Born in Yorkshire and raised in Glasgow, Martin Creed came to prominence in 2001 when he won the Turner prize with Work 227: The lights going on and off’. This controversial work involved the lights in an empty gallery being switched on and off at intervals, and is typical of the playful and understated nature of Creed’s work. His practice has been described as ‘a series of exercises in awareness,’ using commonplace materials and minimal intervention to draw to our attention things that we might otherwise overlook. Using materials as diverse as paper, music, air, light and text, experience is often key to understanding Creed’s work. He asserts that his art is ‘50% about what I make and 50% about what other people make of it.’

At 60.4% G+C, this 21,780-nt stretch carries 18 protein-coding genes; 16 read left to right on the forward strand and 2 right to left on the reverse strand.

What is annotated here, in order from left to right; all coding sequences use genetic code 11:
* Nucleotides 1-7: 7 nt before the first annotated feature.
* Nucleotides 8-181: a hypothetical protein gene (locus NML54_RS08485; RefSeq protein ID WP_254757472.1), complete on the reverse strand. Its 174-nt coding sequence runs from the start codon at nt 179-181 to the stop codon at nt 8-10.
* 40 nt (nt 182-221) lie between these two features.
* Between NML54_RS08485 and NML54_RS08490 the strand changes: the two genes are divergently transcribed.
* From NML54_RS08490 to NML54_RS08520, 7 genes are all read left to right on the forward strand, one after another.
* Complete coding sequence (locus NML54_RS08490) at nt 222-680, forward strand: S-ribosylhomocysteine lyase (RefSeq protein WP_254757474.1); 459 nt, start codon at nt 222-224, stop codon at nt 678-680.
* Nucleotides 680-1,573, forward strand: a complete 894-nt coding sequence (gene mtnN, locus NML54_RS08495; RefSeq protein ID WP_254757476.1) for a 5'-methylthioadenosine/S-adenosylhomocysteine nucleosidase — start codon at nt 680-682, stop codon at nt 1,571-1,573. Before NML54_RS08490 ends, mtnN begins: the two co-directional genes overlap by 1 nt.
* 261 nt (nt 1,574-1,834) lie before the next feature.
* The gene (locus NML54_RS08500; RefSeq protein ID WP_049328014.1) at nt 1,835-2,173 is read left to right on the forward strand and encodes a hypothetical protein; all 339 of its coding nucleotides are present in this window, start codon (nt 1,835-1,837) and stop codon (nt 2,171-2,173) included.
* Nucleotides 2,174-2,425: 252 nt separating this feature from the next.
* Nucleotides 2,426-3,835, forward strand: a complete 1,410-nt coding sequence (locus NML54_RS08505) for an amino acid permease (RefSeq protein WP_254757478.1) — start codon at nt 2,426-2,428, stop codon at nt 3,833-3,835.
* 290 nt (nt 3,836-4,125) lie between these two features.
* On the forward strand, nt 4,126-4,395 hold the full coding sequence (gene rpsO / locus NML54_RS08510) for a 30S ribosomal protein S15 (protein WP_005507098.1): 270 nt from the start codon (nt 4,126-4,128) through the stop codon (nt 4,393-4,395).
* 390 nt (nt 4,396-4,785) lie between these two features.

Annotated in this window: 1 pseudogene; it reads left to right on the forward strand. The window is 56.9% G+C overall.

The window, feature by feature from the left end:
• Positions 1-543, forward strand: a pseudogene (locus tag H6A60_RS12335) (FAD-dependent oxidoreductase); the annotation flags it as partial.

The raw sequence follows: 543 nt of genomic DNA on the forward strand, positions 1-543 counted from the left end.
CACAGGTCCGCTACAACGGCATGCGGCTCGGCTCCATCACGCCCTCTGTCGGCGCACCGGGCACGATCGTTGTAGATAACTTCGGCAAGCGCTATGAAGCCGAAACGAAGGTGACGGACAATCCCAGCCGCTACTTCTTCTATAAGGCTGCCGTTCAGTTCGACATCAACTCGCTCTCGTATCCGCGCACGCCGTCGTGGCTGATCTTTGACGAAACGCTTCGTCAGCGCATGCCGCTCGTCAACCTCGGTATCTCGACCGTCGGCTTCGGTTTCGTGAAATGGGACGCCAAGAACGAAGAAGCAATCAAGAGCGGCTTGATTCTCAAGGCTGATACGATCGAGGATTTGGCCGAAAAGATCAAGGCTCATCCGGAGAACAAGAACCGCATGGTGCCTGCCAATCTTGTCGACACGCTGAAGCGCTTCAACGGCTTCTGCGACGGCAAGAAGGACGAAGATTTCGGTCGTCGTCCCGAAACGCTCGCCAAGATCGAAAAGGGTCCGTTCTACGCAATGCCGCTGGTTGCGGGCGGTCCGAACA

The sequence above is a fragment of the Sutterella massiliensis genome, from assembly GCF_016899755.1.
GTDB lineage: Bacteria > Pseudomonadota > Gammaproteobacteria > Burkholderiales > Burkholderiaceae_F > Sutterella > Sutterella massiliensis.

Founded in 1984, the Turner Prize is awarded annually to the ‘most outstanding contribution’ to British art that took place in the last year.